Source: Cleveland Clinic Foundation
Because activities of daily living including leisure activities - can
cause fatigue much quicker in people with amyotrophic lateral sclerosis
(ALS), it's important to modify activity levels. The occupational therapists
can offer many energy-conserving and work-simplifying tips in order to help
people with ALS function independently and successfully.
Occupational therapist assist
individuals in maximizing their level of functional independence. They
offer: Individualized treatment to ensure that the needs of each patient are
addressed, following an accurate assessment of each patient's current level
of functional performance. Ongoing evaluation and appropriate treatment
strategies to optimize the range of motion and muscle strength of upper
extremities (arms and hands). This helps people with ALS successfully
complete activities of daily living such as dressing, eating, toileting and
bathing. After evaluating people with ALS, the occupational therapist can
help them maximize their functional performance by suggesting appropriate
exercises, assertive devices and adaptive equipment.
Assistive devices and
The occupational therapist can recommend a variety of assistive devices that
are designed to make home care and daily activities more comfortable. Some
- Built-up utensils
- Electric beds or mattresses
- Grab bars
- Reach devices
- Sliding boards
Along with appropriate exercise, this equipment can help people with
ALS maintain their independence.
With all activities of daily living, keep the following guidelines in mind
to stabilize yourself and maintain your balance:
- Keep your arms as close to the middle of your body as possible.
- Bring the activity as close to the middle of your body as possible.
- Always have arm support: For example, hold on to the bathroom sink
while brushing your teeth.
- Support the joint above the one you are using during an activity: For
example, securely hold your elbow on the table when writing.
- Support one arm with the other while performing activities such as
shaving or applying make-up.
- Stabilize the arms and legs which are not moving: Keep your feet flat
on the floor if you are sitting, and rest your inactive arm on a firm
- Use a splint to help support your hand during activities. Splints may
also be used to provide rest and comfort to your arms and hands.
- Add longer handles to hair brushes, combs, toothbrushes, razors or
other home gadgets if you have shoulder weakness.
- You can also build up handles with foam rubber if you have a weak
Following is a list of the most common recommendations that assist
- cleaning and shopping.
- eating and drinking,
- general hygiene and self-care activities,
- working in the kitchen,
Not all of these recommendations may benefit your personal situation.
Your occupational therapist can help determine which of these
recommendations is best for you.
- Get dressed while sitting in a chair that has arm rests - this
will help you keep your balance.
- Roll from side to side to get pants over your hips. You can do
this while sitting in a chair or lying down on your bed.
- Wear clothes that are loose-fitting and have elastic waistbands.
- Choose wrap-around clothing instead of the pull-over type. Also
choose clothing that opens in the front, not the back.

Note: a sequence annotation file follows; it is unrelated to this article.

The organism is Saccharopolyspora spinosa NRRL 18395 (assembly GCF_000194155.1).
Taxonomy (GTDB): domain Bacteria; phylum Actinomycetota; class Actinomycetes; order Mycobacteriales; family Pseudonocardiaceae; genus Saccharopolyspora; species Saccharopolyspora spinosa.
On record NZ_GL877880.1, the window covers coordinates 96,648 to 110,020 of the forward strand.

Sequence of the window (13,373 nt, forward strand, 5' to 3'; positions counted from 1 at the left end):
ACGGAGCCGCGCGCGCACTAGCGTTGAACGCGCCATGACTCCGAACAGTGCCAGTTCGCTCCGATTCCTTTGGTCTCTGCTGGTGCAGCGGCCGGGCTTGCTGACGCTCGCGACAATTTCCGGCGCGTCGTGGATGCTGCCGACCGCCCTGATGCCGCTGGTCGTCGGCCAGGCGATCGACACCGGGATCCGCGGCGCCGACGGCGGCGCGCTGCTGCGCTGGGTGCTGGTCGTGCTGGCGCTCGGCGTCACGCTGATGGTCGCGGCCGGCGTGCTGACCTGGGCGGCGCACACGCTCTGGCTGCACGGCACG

- Wear clothing with large, flat buttons or use Velcro closures.
- Use a button hook to button clothing.
- Use a dressing stick if you have shoulder weakness to get your
coat or shirt on or off.
- Use a zipper pull or attach a leather loop on the end of the
zipper to zip pants or jackets.
- Use devices such as a sock aid and long-handled shoe horn for
- Install grab bars inside and outside the bathtub or shower.
- Use a bathtub transfer bench or a shower chair with a back support.
- Put extended lever handles on faucets to make them easier to turn.
- Put a non-skid mat in the bath tub.
- Use a hand-held hose for showering and bathing.
- Use a long-handled sponge or scrubbing brush.
- Use soap-on-a-rope, bath mitts or sponges with soap inside or a soft
soap applicator instead of bar soap.
- Use lukewarm water, as very hot water can cause fatigue.
- Sew straps on towels to make them easier to hold while drying.
- Place a towel on the floor outside the tub to dry your feet so you
- Put a towel on the back of your chair and rub your back against it to
- Or, use a terry cloth robe instead of a towel to dry off.
- Use an elevated toilet seat and/or safety rails to assist standing from a low surface.
- Do not use towel racks or bathroom tissue holders to help you stand.
- Put extended lever handles on faucets to make them easier to turn.
Hygiene and Self-Care Activities
- Use hair brushes and combs with built-up handles
or handles with finger loops.
- Use toothbrushes with built-up handles or use an electric
Eating and Drinking
- Rest your elbows on the table to provide more motion at your wrist and
- Sit with your knees and hips bent at a 90-degree angle in a
- Use utensils with built-up, lightweight handles, or use a "spork" - a
spoon and fork in one. Use a rocker knife for cutting food.
- Use a non-skid mat (made out of a material called "dycem") to
stabilize objects on the table.
- Use a plate guard or plate with a raised lip to prevent food from
- Use a long straw with a non-spill cup or use a plastic mug with a
Working in the Kitchen
- Use electrical appliances whenever possible.
- Use a jar opener for tightly sealed containers.
- Don't close jar lids or containers too tight once they have been
- Use an extended lever to assist with lift-tab cans.
- Use pans with a wide base that can not be knocked over easily.
- Use a food processor for vegetable cutting and peeling.
- Use plastic containers to avoid breakage.
- Use a non-skid mat (made out of a material called
"dycem") to stabilize bowls and plates.
- Store food and beverages (such as milk or juice) in small, easy to
- Place utensils, pots, pans and measuring cups on
a peg board or in an accessible cupboard instead of in lower cupboards which require
bending. Sit when getting things out of lower cupboards.